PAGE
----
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Lancet: Glutathione in Sickness and in Health


Senior Member
Interesting study showed the sickest had the lowest levels of glutathione, and vice versa:

Clinical Pharmacology Section, Department of Medicine, Queen Elizabeth Hospital,
Edgbaston, Birmingham B15 2TH, UK (S L Nuttall); and Academic Department of Geriatric Medicine, University of Birmingham, Birmingham

The Lancet Volume 351, Number 9103 28 February 1998

Glutathione: in sickness and in health

S L Nuttall, U Martin, A J Sinclair, M J Kendall

There is increasing evidence that free radical damage may be an important cause of some of the adverse effects of disease and advancing age.1-3 Much of the clinical evidence to support this hypothesis is based on the protective effect sometimes observed in those on diets high in antioxidants and those given antioxidants therapeutically. Further support would be obtained if plasma markers for oxidative damage such as lipid peroxidation products (lipid hydroperoxide [LHP]) were raised and antioxidants such as glutathione were low in the old and the sick, particularly in those who are acutely and severely ill.

We have therefore measured plasma glutathione and LHP in healthy young individuals, healthy older individuals, and two groups of elderly patients, one with chronic ill-health attending outpatients and one acutely ill and in hospital.

We studied 66 young healthy volunteers (mean 24 5 [SD 4 7] years) and 58 community-based healthy elderly individuals (70 7 [4 8] years). Health was defined as an absence of major medical or surgical illness in the previous 5 years, no hospital admissions, no current medication, and a subjective perception of good health. We also studied 49 patients attending general medical clinics (75 7 [8 3] years) with a variety of chronic illnesses including ischaemic heart disease, arthritis, diabetes, and hypertension.

Finally, 47 hospitalised elderly patients (77 2 [8 6] years) were studied during the course of an acute illness within the first week of admission. Non-fasting venous blood was sampled into standard edetic acid (glutathione) and lithium heparin (LHP) tubes. Samples were all taken by one person (SN) and care was taken to minimise haemolysis. They were centrifuged immediately at 3500 rpm, 4C for 15 min, and plasma stored at -80C until analysis. Plasma for glutathione was pre-treated with 30% perchloric acid to stabilise thiol groups. Total plasma glutathione was determined by enzyme-rate assay4 and plasma LHP by ferrous oxidation of xylenol orange.5 A sample size of at least 47 in each group was needed to detect a 20% change in plasma glutathione with 80% power at the 95% confidence limit. Statistical difference between groups was determined by ANOVA and the level of significance taken as p<0 05.

The results are presented in the figure. The plasma glutathione in young healthy adults was 0 54 (SE 0 02) ?mol/L. In the healthy elderly glutathione was significantly lower (0 29 [0 01] ?mol/L, p<0 0001). The age-adjusted values for elderly outpatients were significantly lower than in the healthy elderly (0 24 [0 01] ?mol/L, p<0 0001) and values for elderly inpatients were lower than for elderly outpatients (0 17 [0 01] ?mol/L, p<0 01).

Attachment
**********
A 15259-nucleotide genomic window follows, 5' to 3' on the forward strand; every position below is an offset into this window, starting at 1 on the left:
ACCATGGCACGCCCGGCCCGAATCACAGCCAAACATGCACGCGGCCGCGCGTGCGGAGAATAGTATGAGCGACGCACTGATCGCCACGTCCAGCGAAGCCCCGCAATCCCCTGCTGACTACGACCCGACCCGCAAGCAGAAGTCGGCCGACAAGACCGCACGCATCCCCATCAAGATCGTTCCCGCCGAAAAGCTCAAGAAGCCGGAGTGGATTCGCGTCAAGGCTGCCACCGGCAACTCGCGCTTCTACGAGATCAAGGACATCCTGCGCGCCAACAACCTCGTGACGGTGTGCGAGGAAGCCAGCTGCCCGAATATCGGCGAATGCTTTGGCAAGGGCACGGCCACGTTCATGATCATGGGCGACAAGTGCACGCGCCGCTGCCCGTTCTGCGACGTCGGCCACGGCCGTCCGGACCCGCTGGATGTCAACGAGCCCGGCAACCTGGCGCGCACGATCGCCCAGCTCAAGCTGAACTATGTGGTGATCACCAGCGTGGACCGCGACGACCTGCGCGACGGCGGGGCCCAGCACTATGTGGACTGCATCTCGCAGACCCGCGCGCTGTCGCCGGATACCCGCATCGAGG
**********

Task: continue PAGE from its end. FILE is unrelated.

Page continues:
The marker for oxidative damage, LHP, was low in the healthy young adults (2 14 [0 17] ?mol/L) and higher in the healthy elderly (3 14 [0 20] ?mol/L, p<0 01). It was higher in the sick elderly (8 51 [0 66] and 8 84 [0 63] ?mol/L in outpatients and inpatients, respectively [p<0 0001 compared with healthy elderly]).

Ageing is therefore associated with a decrease in plasma antioxidants and an increase in evidence of oxidative damage even in those who are apparently healthy. Disease, particularly acute severe disease requiring hospital admission, is associated with greater changes in antioxidants and evidence of oxidative damage. These early observations support the hypothesis that oxidative stress may have an important aetiological role and antioxidants a potential therapeutic role. Further studies are needed to confirm these observations but also to determine which disease processes are most closely associated with oxidative damage.

1 Lang CA, Naryshkin S, Schneider DL, et al. Low blood glutathione in healthy aging adults. J
Lab Clin Med 1992; 120: 720-25. [PubMed]
2 Julius M, Lang CA, Gleiberman L, et al. Glutathione and morbidity in a community-based
sample of elderly. J Clin Epidemiol 1994; 47: 1021-26. [PubMed]
3 Fletcher RH, Fletcher SW. Glutathione and ageing: ideas and evidence.
Lancet 1994; 344: 1379-80. [PubMed]
4 Beutler E, Gelbart T. Plasma glutathione in health and in patients with malignant disease. J
Lab Clin Med 1985; 105: 581-84. [PubMed]
5 Nourooz-Zadeh J, Tajaddinni-Sarmadi J, Wolff SP. Measurement of plasma hydroperoxide concentrations by the ferrous oxidation-xylenol orange assay in conjunction with triphenylphosphine. Anal Biochem 1994; 220: 403-09. [PubMed]


Senior Member
Hi, Dan.

Thanks for posting this. These authors certainly found a big difference in plasma glutathione between the healthy and ill patients, which we also see in ME/CFS. Glutathione depletion is certainly not limited to ME/CFS. I think its combination with the methylation partial block is characteristic of ME/CFS and autism. It may also be present in some of the adult neurological diseases, but limited to certain parts of the brain, rather than being bodywide. Their absolute values of plasma glutathione are quite a lot lower than those measured by Health Diagnostics. I think the reason is that Health Diagnostics uses a proprietary combination of enzyme inhibitors in their blood sampling vials to prevent the glutathione from oxidizing. The authors of this paper attempted to prevent this also, but I don't think their method was as effective. Glutathione starts oxidizing as soon as it is removed from the body, unless the enzymes are blocked.

Best regards,